On January 16th, a group of 12 students from James Simmons Elementary School visited Fort Johnson and participated in the Grice Marine Lab’s CORAL (Community Outreach Research And Learning) program. It was a morning full of marine science education and fun. The students started at the bottom of the marine food chain by examining various plankton and invertebrates through microscopes. Moving up the chain, they watched as the fish in the display aquarium were fed grass shrimp. At the top of the food chain, they viewed a scorpion fish and a hammerhead shark from the Grice Collection. Our collection has about 350,000 specimens of fish and invertebrates used for teaching and research. The Grice tour finished with a touch tank experience in our wet lab.
In a collaborative outreach effort with the SC Department of Natural Resources, the students visited the Marine Resource Resources Institute (MRRI) with Dave Wyanski. In his tour of the MRRI lab, he discussed his work with the Marine Resources Monitoring, Assessment, and Prediction (MARMAP) Program. This project works with NOAA to conduct biological surveys and assessments used to evaluate the size, abundance and life history of reef fishes. The program has conducted ichthyoplankton surveys and trawl-based bottofish surveys in the past.
On Thursday, January 21st, CORAL also participated in the first annual Science Night on location at the James Simmons school. Our touch tank gives students the opportunity to interact directly with marine organisms. It creates a platform for education about marine life and provides discussion opportunities about the ocean and how it affects human health.
On January 24th, we participated in the Lowcountry MESAS (Middle / Elementary School Academy of Science); a one day opportunity for students in grades 4 through 8 to engage is hands-on activities with local scientists. Our marine touch tank exhibit was titled “Estuaries: Nurseries of the Sea”. There were microscopes available for students to examine a variety of organisms found in Charleston Harbor. They also learned how to distinguish between a male and female blue crab and developed an understanding about what it means to be a marine scientist. For more information on this program, visit the SC Academy of Sciences.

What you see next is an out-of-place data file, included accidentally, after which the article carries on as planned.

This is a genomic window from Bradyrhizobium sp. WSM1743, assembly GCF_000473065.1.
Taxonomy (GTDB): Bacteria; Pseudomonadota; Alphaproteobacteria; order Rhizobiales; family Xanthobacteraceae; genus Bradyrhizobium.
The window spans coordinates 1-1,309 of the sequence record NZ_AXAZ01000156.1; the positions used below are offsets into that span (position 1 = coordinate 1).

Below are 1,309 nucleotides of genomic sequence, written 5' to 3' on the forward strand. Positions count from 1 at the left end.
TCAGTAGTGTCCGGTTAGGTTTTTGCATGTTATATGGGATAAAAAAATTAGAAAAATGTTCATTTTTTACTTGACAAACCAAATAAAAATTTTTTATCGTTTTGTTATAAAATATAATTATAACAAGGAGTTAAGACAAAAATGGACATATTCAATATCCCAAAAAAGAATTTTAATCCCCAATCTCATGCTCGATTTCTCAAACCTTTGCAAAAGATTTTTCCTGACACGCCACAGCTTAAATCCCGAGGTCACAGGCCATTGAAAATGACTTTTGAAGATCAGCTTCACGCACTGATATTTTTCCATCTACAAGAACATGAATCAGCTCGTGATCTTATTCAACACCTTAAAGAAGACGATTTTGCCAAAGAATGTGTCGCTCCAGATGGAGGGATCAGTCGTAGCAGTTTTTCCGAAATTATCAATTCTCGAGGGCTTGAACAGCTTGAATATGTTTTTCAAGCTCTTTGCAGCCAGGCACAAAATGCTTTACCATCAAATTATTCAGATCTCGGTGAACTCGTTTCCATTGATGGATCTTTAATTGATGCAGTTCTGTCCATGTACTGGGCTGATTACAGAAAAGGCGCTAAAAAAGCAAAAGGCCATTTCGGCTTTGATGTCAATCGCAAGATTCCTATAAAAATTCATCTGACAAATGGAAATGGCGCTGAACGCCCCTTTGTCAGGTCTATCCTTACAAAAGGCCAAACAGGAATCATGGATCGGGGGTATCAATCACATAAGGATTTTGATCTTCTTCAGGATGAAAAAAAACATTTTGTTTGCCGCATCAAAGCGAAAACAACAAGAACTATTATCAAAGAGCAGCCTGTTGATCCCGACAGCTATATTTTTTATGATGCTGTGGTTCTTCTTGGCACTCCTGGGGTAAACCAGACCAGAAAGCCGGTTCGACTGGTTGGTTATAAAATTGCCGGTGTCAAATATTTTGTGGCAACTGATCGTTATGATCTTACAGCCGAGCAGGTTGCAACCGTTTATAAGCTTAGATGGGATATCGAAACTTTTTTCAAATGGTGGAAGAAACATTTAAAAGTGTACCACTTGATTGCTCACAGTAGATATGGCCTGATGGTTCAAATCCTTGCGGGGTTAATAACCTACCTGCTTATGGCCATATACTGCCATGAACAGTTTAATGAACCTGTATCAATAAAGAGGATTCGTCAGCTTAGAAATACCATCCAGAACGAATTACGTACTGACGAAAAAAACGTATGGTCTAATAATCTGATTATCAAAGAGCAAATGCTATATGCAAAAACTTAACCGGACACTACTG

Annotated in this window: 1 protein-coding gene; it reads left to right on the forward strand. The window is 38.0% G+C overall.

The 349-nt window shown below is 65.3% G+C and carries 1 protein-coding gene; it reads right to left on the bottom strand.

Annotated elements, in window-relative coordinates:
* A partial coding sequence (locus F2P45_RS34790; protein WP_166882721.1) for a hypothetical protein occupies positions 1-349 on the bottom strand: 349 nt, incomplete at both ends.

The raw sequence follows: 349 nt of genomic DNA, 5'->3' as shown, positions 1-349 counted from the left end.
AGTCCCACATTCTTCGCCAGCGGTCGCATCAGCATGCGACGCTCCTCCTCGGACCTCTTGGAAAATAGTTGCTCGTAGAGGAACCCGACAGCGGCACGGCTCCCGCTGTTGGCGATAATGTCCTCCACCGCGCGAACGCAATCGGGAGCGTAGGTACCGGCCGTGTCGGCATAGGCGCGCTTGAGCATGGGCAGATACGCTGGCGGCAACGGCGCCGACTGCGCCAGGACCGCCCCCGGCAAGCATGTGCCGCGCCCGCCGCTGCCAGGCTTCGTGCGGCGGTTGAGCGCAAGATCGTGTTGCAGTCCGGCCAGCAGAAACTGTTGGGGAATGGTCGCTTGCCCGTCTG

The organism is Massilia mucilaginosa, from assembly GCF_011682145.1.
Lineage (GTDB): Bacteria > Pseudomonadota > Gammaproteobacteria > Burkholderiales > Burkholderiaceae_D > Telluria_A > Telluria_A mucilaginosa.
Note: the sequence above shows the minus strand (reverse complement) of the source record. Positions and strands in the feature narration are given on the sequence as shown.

In December 2008, the DiTullio lab members participated in a scientific research cruise aboard the R/V Roger Revelle, Scripp’s research vessel. They joined scientists from around the world in a collaborative effort to study a phytoplankton bloom that occurs every spring off the Southern coast of Argentina. The goal of the research cruise was to examine the effects of elevated carbon-dioxide levels on the growth of a particular group of phytoplankton called Coccolithophores. These organisms help fight global warming by turning carbon dioxide into protective shells called coccoliths. These armored plates are shed by the algae and sink to the sea floor thus, sequestering the carbon. As atmospheric carbon dioxide levels rise, the ocean act as a natural carbon dioxide sponge; increasing oceanic carbon dioxide levels result in a lower oceanic pH or acidification. One of the experiments examined how this change in ocean’s pH levels might adversely affect Coccolithophores and their ability to sequester carbon in their coccoliths. The cruise lasted thirty days and provided the researchers with a lot of interesting data and samples that are currently being processed in the lab.
Several faculty and students attended the annual meeting of the Society of Integrative and Comparative Biology (SICB) on January 3-7, 2009 in Boston, MA. Organized by discipline, SICB aims to integrate the many fields of biology. It is one of the largest and most prestigious professional associations of its kind. According to its constitution, SCIB “promotes the discovery and dissemination of new knowledge and concepts in integrative and comparative biology, and it adopts and supports policies advancing innovative studies of organisms.” Eight presentations and six posters from the College of Charleston were presented at the meeting. Please refer to the 2009 SICB Program for details on each presentation.